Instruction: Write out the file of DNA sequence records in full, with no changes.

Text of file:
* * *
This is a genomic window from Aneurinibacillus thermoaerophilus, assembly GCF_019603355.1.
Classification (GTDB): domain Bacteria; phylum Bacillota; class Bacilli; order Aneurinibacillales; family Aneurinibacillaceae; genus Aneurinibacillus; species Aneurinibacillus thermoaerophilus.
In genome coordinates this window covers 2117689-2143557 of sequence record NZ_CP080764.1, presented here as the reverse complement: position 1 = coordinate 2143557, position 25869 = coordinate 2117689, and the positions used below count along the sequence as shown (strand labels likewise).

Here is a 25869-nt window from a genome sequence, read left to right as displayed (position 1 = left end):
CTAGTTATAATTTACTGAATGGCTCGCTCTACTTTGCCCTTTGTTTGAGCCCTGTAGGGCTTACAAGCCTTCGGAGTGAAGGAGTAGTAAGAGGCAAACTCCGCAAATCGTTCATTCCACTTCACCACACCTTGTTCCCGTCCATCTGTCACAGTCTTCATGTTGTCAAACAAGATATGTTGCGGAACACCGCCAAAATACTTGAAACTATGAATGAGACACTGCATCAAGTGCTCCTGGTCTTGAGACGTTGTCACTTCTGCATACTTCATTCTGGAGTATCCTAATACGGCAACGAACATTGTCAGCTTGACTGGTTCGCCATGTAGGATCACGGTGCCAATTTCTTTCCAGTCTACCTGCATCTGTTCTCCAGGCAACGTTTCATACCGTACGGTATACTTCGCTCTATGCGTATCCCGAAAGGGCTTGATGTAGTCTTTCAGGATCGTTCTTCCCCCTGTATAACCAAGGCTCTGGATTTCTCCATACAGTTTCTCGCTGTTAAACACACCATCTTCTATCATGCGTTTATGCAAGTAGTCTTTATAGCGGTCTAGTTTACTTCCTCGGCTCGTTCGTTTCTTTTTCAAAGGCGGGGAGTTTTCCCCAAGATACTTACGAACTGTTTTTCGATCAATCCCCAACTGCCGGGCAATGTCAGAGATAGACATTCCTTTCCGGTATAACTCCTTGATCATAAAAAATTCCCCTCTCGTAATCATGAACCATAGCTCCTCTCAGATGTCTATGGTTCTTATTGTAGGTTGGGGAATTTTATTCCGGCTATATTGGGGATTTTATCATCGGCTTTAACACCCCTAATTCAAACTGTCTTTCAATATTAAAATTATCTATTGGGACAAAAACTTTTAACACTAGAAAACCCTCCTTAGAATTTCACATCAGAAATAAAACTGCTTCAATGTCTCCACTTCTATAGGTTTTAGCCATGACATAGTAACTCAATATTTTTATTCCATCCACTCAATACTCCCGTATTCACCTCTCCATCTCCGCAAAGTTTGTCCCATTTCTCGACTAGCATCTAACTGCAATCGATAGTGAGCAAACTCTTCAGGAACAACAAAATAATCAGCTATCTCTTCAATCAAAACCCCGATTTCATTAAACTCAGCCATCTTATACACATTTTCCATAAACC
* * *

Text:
This is a genomic window from Aneurinibacillus thermoaerophilus, assembly GCF_019603355.1.
Classification (GTDB): domain Bacteria; phylum Bacillota; class Bacilli; order Aneurinibacillales; family Aneurinibacillaceae; genus Aneurinibacillus; species Aneurinibacillus thermoaerophilus.
In genome coordinates this window covers 2117689-2143557 of sequence record NZ_CP080764.1, presented here as the reverse complement: position 1 = coordinate 2143557, position 25869 = coordinate 2117689, and the positions used below count along the sequence as shown (strand labels likewise).

Here is a 25869-nt window from a genome sequence, read left to right as displayed (position 1 = left end):
CTAGTTATAATTTACTGAATGGCTCGCTCTACTTTGCCCTTTGTTTGAGCCCTGTAGGGCTTACAAGCCTTCGGAGTGAAGGAGTAGTAAGAGGCAAACTCCGCAAATCGTTCATTCCACTTCACCACACCTTGTTCCCGTCCATCTGTCACAGTCTTCATGTTGTCAAACAAGATATGTTGCGGAACACCGCCAAAATACTTGAAACTATGAATGAGACACTGCATCAAGTGCTCCTGGTCTTGAGACGTTGTCACTTCTGCATACTTCATTCTGGAGTATCCTAATACGGCAACGAACATTGTCAGCTTGACTGGTTCGCCATGTAGGATCACGGTGCCAATTTCTTTCCAGTCTACCTGCATCTGTTCTCCAGGCAACGTTTCATACCGTACGGTATACTTCGCTCTATGCGTATCCCGAAAGGGCTTGATGTAGTCTTTCAGGATCGTTCTTCCCCCTGTATAACCAAGGCTCTGGATTTCTCCATACAGTTTCTCGCTGTTAAACACACCATCTTCTATCATGCGTTTATGCAAGTAGTCTTTATAGCGGTCTAGTTTACTTCCTCGGCTCGTTCGTTTCTTTTTCAAAGGCGGGGAGTTTTCCCCAAGATACTTACGAACTGTTTTTCGATCAATCCCCAACTGCCGGGCAATGTCAGAGATAGACATTCCTTTCCGGTATAACTCCTTGATCATAAAAAATTCCCCTCTCGTAATCATGAACCATAGCTCCTCTCAGATGTCTATGGTTCTTATTGTAGGTTGGGGAATTTTATTCCGGCTATATTGGGGATTTTATCATCGGCTTTAACACCCCTAATTCAAACTGTCTTTCAATATTAAAATTATCTATTGGGACAAAAACTTTTAACACTAGAAAACCCTCCTTAGAATTTCACATCAGAAATAAAACTGCTTCAATGTCTCCACTTCTATAGGTTTTAGCCATGACATAGTAACTCAATATTTTTATTCCATCCACTCAATACTCCCGTATTCACCTCTCCATCTCCGCAAAGTTTGTCCCATTTCTCGACTAGCATCTAACTGCAATCGATAGTGAGCAAACTCTTCAGGAACAACAAAATAATCAGCTATCTCTTCAATCAAAACCCCGATTTCATTAAACTCAGCCATCTTATACACATTTTCCATAAACC